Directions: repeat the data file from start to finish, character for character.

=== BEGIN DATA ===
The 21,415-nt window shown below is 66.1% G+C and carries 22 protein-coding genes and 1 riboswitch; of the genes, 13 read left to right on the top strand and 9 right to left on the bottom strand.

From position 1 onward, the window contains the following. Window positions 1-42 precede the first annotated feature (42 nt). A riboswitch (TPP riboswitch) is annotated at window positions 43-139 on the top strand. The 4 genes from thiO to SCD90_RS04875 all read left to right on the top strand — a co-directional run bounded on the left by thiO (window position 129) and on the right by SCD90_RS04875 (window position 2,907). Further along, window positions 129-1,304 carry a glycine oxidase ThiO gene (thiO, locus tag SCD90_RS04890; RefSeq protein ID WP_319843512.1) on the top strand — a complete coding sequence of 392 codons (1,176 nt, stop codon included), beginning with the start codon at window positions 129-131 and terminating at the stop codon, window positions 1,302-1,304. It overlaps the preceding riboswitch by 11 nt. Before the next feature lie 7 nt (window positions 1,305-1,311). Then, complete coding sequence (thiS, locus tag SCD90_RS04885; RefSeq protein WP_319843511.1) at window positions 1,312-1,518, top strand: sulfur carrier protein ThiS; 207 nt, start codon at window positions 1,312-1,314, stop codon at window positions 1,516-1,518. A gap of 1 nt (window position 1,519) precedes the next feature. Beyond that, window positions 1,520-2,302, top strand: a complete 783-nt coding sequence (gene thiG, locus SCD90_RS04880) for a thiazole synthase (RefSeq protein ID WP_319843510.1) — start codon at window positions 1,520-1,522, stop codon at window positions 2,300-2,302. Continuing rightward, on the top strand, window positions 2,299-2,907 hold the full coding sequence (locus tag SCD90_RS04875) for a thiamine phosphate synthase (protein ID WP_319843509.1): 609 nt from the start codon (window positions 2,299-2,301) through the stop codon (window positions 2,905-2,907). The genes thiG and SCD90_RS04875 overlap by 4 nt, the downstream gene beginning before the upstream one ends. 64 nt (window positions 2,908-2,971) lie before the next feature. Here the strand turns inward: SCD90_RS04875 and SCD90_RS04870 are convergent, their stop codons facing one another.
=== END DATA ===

The 21,415-nt window shown below is 66.1% G+C and carries 22 protein-coding genes and 1 riboswitch; of the genes, 13 read left to right on the top strand and 9 right to left on the bottom strand.

From position 1 onward, the window contains the following. Window positions 1-42 precede the first annotated feature (42 nt). A riboswitch (TPP riboswitch) is annotated at window positions 43-139 on the top strand. The 4 genes from thiO to SCD90_RS04875 all read left to right on the top strand — a co-directional run bounded on the left by thiO (window position 129) and on the right by SCD90_RS04875 (window position 2,907). Further along, window positions 129-1,304 carry a glycine oxidase ThiO gene (thiO, locus tag SCD90_RS04890; RefSeq protein ID WP_319843512.1) on the top strand — a complete coding sequence of 392 codons (1,176 nt, stop codon included), beginning with the start codon at window positions 129-131 and terminating at the stop codon, window positions 1,302-1,304. It overlaps the preceding riboswitch by 11 nt. Before the next feature lie 7 nt (window positions 1,305-1,311). Then, complete coding sequence (thiS, locus tag SCD90_RS04885; RefSeq protein WP_319843511.1) at window positions 1,312-1,518, top strand: sulfur carrier protein ThiS; 207 nt, start codon at window positions 1,312-1,314, stop codon at window positions 1,516-1,518. A gap of 1 nt (window position 1,519) precedes the next feature. Beyond that, window positions 1,520-2,302, top strand: a complete 783-nt coding sequence (gene thiG, locus SCD90_RS04880) for a thiazole synthase (RefSeq protein ID WP_319843510.1) — start codon at window positions 1,520-1,522, stop codon at window positions 2,300-2,302. Continuing rightward, on the top strand, window positions 2,299-2,907 hold the full coding sequence (locus tag SCD90_RS04875) for a thiamine phosphate synthase (protein ID WP_319843509.1): 609 nt from the start codon (window positions 2,299-2,301) through the stop codon (window positions 2,905-2,907). The genes thiG and SCD90_RS04875 overlap by 4 nt, the downstream gene beginning before the upstream one ends. 64 nt (window positions 2,908-2,971) lie before the next feature. Here the strand turns inward: SCD90_RS04875 and SCD90_RS04870 are convergent, their stop codons facing one another.